Youakim: In Europe, it has come down from the top. The governments have required banks to do X, Y and Z on open banking, to improve the systems. And, in the United States, I wish that was the case. I think there's a lot of areas of banking that could be improved. For instance, ACH (Automated Clearing House) is archaic. We should be at the point of doing real-time payments and there's, in my mind, no excuse as to why we're not there yet. And other countries have gotten there. The United States is not there. We should be leaders, not laggards … The banks don't want to force it because they make such unbelievable amounts of money from interchange fees. And once you can have real-time bank-to-bank payments you have less of a reason to use a debit card or credit card, because you're going to get the same benefit for free, or for a very low cost.
Smith: We have been very much an industry-led grassroots approach to open banking here in the US, but there are certain friction points that regulation to provide some guide rails on in the U.S. would be helpful in advancing the framework around open banking …There's not a government mandate that says to the banks, "You must open up your data store, and you must do it in the following way." And as a result, we are constantly in a negotiation with financial institutions as to what data elements are provided, and how they’re provided, and what are the KPIs (key performance indicators) around those data elements. So, getting to a framework that's got some regulatory mandate, and guide rails around it, would actually remove some of the friction that industry struggles to solve … In order for us to maintain that kind of innovation leadership and framework in the U.S., we're going to have to get assistance from regulators.
Chen: In terms of the regulatory front, it's like a legacy barrier — if it works, why change it, why fix it, but this won’t be the case soon because this country is always deeply rooted in innovation. With international pressure from (other countries) really improving their banking infrastructures and leaving America behind, the U.S. will have pressure to really change from a regulatory perspective.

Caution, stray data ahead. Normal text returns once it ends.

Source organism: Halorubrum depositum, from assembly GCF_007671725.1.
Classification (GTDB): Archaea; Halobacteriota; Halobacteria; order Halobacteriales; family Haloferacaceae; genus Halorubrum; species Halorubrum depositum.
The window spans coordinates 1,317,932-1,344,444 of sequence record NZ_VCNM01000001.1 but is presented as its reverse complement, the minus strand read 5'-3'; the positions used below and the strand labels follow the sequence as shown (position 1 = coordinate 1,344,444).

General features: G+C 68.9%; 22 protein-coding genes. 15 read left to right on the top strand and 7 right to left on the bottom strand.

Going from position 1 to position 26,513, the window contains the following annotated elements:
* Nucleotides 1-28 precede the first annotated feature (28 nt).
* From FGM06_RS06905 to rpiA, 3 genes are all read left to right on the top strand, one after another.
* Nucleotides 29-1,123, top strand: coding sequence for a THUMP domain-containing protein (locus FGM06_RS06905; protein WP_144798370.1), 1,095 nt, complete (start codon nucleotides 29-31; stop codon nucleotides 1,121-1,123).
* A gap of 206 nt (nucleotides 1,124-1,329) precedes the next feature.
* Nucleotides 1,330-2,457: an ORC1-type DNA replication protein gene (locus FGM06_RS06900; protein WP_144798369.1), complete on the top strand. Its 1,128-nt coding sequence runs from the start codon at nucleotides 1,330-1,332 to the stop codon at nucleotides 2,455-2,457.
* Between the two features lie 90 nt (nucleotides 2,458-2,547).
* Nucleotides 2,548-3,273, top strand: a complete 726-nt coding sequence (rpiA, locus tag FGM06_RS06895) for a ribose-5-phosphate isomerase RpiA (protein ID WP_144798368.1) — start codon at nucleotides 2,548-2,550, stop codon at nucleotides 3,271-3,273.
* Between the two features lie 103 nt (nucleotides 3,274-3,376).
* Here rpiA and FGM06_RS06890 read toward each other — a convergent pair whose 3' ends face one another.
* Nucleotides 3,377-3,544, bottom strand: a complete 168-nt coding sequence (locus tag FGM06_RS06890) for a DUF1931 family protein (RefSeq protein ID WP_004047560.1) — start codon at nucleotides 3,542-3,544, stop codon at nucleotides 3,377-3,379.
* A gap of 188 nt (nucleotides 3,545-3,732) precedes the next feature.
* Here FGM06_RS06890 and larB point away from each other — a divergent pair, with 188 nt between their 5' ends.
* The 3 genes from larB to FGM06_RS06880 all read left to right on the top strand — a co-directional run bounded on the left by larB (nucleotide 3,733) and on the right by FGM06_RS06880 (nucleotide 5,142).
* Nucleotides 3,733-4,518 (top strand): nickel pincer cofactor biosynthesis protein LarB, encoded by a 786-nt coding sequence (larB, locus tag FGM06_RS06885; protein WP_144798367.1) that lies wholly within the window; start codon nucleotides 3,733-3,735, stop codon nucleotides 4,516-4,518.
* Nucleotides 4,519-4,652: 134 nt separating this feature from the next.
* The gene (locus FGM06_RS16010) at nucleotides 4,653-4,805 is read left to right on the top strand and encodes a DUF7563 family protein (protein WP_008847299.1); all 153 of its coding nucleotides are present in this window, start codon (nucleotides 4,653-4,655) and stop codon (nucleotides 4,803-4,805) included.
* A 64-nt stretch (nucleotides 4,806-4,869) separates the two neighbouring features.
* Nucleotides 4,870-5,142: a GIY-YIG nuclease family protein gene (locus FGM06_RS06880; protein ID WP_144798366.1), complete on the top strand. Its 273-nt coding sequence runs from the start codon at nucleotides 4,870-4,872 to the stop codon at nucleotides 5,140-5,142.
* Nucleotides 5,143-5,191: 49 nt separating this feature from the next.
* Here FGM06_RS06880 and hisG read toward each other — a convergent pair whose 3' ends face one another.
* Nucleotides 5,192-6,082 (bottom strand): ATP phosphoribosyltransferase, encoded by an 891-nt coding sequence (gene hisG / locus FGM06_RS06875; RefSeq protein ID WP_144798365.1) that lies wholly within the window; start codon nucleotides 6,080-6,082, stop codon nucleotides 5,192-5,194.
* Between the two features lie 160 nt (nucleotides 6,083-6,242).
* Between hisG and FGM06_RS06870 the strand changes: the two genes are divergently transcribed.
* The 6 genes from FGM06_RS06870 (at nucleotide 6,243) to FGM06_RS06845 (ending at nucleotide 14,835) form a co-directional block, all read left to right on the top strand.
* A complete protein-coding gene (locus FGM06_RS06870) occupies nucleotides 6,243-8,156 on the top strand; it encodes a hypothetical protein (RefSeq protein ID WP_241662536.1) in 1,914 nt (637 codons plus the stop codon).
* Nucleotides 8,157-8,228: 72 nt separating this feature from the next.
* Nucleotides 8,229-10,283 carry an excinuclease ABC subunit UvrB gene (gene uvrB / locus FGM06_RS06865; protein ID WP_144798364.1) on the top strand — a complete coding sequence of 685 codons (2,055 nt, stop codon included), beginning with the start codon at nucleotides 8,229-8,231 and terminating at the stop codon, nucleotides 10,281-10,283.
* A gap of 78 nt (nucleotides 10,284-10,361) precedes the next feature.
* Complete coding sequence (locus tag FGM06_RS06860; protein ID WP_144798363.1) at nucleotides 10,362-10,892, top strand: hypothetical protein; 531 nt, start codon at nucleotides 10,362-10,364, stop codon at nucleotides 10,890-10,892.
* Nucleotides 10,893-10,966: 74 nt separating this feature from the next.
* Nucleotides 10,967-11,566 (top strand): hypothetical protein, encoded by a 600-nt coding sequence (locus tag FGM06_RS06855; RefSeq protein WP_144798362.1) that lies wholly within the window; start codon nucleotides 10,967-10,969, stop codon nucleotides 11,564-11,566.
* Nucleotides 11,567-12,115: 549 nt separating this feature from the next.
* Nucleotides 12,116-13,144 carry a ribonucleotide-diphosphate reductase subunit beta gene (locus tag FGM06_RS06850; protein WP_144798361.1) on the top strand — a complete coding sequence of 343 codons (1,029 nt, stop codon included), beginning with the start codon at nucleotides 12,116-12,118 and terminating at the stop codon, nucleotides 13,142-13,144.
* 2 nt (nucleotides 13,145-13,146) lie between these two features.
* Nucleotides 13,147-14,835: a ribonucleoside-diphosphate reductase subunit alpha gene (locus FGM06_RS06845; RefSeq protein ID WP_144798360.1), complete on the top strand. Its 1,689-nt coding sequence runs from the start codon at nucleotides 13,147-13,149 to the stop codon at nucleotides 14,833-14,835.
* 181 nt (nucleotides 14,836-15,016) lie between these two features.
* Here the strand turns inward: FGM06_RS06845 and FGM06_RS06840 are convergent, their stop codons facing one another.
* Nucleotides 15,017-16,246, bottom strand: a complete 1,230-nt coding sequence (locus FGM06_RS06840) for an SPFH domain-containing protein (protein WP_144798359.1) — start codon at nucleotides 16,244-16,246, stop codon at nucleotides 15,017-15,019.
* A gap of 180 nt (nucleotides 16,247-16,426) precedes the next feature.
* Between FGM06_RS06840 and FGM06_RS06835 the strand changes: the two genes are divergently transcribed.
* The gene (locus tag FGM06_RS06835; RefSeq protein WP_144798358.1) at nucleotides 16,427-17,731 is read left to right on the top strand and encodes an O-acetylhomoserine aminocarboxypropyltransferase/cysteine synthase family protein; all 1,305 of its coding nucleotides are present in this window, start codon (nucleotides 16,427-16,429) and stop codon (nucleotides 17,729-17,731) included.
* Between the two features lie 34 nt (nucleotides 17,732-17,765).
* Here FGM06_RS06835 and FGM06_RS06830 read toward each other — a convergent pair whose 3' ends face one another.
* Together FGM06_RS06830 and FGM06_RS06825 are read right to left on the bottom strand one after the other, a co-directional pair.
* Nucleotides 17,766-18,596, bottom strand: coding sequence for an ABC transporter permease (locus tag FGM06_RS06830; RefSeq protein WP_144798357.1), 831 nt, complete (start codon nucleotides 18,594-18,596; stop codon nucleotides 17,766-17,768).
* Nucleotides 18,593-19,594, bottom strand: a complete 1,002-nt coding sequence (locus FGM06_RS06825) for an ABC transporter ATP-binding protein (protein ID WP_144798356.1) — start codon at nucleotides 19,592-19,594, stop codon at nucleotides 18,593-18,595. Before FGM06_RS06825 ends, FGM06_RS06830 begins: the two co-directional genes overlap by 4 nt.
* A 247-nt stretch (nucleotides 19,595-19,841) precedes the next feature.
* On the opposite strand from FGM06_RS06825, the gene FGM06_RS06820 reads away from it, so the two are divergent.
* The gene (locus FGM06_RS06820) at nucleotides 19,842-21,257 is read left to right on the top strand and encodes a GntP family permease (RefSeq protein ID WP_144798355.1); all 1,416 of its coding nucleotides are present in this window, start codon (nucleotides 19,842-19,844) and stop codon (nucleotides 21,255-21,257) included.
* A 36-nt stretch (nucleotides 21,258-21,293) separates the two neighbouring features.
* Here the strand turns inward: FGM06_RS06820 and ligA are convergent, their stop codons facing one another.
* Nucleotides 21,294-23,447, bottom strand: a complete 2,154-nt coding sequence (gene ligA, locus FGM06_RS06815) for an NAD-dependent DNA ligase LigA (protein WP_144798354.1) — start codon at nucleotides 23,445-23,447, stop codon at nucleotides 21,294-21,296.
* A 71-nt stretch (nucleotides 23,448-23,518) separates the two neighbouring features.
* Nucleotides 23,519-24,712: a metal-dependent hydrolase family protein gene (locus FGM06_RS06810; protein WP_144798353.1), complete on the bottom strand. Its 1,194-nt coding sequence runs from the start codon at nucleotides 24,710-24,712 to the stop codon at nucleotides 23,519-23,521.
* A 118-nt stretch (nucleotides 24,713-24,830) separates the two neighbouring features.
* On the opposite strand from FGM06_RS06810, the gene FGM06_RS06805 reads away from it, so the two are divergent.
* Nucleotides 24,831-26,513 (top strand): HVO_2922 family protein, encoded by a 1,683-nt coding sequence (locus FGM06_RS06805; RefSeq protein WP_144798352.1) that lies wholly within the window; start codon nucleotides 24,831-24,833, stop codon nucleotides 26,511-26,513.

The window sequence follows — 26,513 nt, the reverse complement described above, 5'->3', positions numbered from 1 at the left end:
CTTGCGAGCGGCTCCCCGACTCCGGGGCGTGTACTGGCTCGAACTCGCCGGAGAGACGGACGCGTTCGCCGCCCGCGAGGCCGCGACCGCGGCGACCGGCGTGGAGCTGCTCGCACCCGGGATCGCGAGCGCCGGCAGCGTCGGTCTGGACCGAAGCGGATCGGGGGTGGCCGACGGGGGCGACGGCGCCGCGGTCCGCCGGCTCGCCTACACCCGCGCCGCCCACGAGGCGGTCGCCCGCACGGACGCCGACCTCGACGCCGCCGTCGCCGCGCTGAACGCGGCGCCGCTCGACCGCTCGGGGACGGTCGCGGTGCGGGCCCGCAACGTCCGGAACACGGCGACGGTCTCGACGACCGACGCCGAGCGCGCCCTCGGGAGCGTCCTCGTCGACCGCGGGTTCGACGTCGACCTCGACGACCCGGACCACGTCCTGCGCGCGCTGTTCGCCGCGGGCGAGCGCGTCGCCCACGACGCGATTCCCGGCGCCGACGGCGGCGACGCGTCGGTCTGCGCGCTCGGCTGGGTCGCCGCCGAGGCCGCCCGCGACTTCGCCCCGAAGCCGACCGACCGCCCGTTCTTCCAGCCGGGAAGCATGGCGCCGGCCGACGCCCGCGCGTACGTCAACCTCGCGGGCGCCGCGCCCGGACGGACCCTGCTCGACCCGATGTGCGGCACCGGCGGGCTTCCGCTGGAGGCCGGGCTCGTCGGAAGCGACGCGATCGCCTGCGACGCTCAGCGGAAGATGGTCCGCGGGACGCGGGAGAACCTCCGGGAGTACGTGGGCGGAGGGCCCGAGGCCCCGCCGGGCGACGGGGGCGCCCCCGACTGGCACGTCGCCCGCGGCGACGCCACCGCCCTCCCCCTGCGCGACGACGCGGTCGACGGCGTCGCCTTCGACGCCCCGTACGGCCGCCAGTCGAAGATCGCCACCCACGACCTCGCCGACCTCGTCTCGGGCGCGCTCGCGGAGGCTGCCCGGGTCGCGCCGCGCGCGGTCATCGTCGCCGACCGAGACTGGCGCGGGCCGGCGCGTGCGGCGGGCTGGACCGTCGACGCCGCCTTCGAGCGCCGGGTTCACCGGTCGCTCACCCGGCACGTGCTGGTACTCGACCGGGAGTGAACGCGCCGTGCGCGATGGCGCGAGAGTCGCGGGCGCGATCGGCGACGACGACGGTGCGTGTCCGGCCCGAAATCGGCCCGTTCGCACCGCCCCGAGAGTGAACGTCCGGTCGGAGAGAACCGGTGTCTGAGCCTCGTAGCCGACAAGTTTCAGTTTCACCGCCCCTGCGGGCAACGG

Will the banks be so strong in their opposition to open banking that it won’t happen in the U.S.?
Youakim: We still have like 10 to 15 major banks, which is relatively fragmented. Australia did this initiative and they have four major banks — that's much more consolidated, much more powerful. We're more fragmented in the United States. So, I don't think the power of the banks should stop us here.
Smith: We expect that the CFPB will continue to move forward and pursue a policy under 1033. The Biden administration has, in essence, asked the agency to make that a priority, under the executive order. We expect that 1033 rulemaking will be a priority and that we'll see something in the coming months ... Are incumbents too strong to allow something like that? No, I think that 1033 is law, and that we’ll get rulemaking under 1033. It's going to be a very market-focused approach from regulators, a very steady hand at ensuring both open competition and access as well as safety and soundness in financial services.
Chen: These legacy financial institutions, at the end of the day, are still profit-driven. They still have survival and shareholder responsibility as their top priorities. So, (there will be) pressure from regulators, (and) pressure from consumers that force a change of behavior. And if they don't respond to this, then what's simply going to happen is that they’ll just fade out of irrelevance. There's a deep-rooted assumption that (for a) general consumer, there's an extreme stickiness when it comes to using your bank, but that doesn't mean that this assumption will not be broken ... (The banks') previous assumptions, in terms of how they can retain their user or their sense of security that the users will still stay, is a dangerous assumption to make, and I would assume that they're smart enough to know that they need to respond to the times.